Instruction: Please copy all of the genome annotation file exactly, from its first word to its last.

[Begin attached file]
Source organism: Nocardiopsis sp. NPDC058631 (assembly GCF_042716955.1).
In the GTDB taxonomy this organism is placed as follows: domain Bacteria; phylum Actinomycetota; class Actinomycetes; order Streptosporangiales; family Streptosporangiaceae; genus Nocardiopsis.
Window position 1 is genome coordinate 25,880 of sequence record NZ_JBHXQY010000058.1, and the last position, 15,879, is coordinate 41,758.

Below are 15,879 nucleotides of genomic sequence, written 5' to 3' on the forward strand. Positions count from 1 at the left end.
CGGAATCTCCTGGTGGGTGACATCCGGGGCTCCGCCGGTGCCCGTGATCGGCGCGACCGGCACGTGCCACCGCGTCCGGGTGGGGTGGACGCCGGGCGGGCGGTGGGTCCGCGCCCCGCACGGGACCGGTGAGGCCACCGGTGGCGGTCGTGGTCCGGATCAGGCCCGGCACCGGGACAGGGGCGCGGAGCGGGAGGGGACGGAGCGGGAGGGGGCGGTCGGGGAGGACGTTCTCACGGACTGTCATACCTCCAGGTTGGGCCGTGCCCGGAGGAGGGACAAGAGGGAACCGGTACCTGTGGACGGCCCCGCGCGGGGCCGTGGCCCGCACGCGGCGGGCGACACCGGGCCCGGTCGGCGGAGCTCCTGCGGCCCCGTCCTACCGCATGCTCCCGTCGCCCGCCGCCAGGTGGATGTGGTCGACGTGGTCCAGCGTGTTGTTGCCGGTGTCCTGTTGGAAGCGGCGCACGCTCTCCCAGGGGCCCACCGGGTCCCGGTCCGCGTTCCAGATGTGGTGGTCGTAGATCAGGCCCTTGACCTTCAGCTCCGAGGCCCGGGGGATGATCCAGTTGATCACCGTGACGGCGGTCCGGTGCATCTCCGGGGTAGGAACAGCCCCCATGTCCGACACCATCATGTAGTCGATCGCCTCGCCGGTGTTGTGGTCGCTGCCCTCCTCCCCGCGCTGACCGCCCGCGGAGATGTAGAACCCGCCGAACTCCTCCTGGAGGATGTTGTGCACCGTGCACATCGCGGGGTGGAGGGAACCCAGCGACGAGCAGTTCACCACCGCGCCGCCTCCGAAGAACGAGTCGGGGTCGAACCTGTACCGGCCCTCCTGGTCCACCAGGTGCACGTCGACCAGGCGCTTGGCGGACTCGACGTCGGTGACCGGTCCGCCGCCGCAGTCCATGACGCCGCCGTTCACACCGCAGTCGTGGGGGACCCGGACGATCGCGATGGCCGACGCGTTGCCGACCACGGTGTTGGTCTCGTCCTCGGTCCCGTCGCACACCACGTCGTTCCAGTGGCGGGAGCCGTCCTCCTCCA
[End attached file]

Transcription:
Source organism: Nocardiopsis sp. NPDC058631 (assembly GCF_042716955.1).
In the GTDB taxonomy this organism is placed as follows: domain Bacteria; phylum Actinomycetota; class Actinomycetes; order Streptosporangiales; family Streptosporangiaceae; genus Nocardiopsis.
Window position 1 is genome coordinate 25,880 of sequence record NZ_JBHXQY010000058.1, and the last position, 15,879, is coordinate 41,758.

Below are 15,879 nucleotides of genomic sequence, written 5' to 3' on the forward strand. Positions count from 1 at the left end.
CGGAATCTCCTGGTGGGTGACATCCGGGGCTCCGCCGGTGCCCGTGATCGGCGCGACCGGCACGTGCCACCGCGTCCGGGTGGGGTGGACGCCGGGCGGGCGGTGGGTCCGCGCCCCGCACGGGACCGGTGAGGCCACCGGTGGCGGTCGTGGTCCGGATCAGGCCCGGCACCGGGACAGGGGCGCGGAGCGGGAGGGGACGGAGCGGGAGGGGGCGGTCGGGGAGGACGTTCTCACGGACTGTCATACCTCCAGGTTGGGCCGTGCCCGGAGGAGGGACAAGAGGGAACCGGTACCTGTGGACGGCCCCGCGCGGGGCCGTGGCCCGCACGCGGCGGGCGACACCGGGCCCGGTCGGCGGAGCTCCTGCGGCCCCGTCCTACCGCATGCTCCCGTCGCCCGCCGCCAGGTGGATGTGGTCGACGTGGTCCAGCGTGTTGTTGCCGGTGTCCTGTTGGAAGCGGCGCACGCTCTCCCAGGGGCCCACCGGGTCCCGGTCCGCGTTCCAGATGTGGTGGTCGTAGATCAGGCCCTTGACCTTCAGCTCCGAGGCCCGGGGGATGATCCAGTTGATCACCGTGACGGCGGTCCGGTGCATCTCCGGGGTAGGAACAGCCCCCATGTCCGACACCATCATGTAGTCGATCGCCTCGCCGGTGTTGTGGTCGCTGCCCTCCTCCCCGCGCTGACCGCCCGCGGAGATGTAGAACCCGCCGAACTCCTCCTGGAGGATGTTGTGCACCGTGCACATCGCGGGGTGGAGGGAACCCAGCGACGAGCAGTTCACCACCGCGCCGCCTCCGAAGAACGAGTCGGGGTCGAACCTGTACCGGCCCTCCTGGTCCACCAGGTGCACGTCGACCAGGCGCTTGGCGGACTCGACGTCGGTGACCGGTCCGCCGCCGCAGTCCATGACGCCGCCGTTCACACCGCAGTCGTGGGGGACCCGGACGATCGCGATGGCCGACGCGTTGCCGACCACGGTGTTGGTCTCGTCCTCGGTCCCGTCGCACACCACGTCGTTCCAGTGGCGGGAGCCGTCCTCCTCCA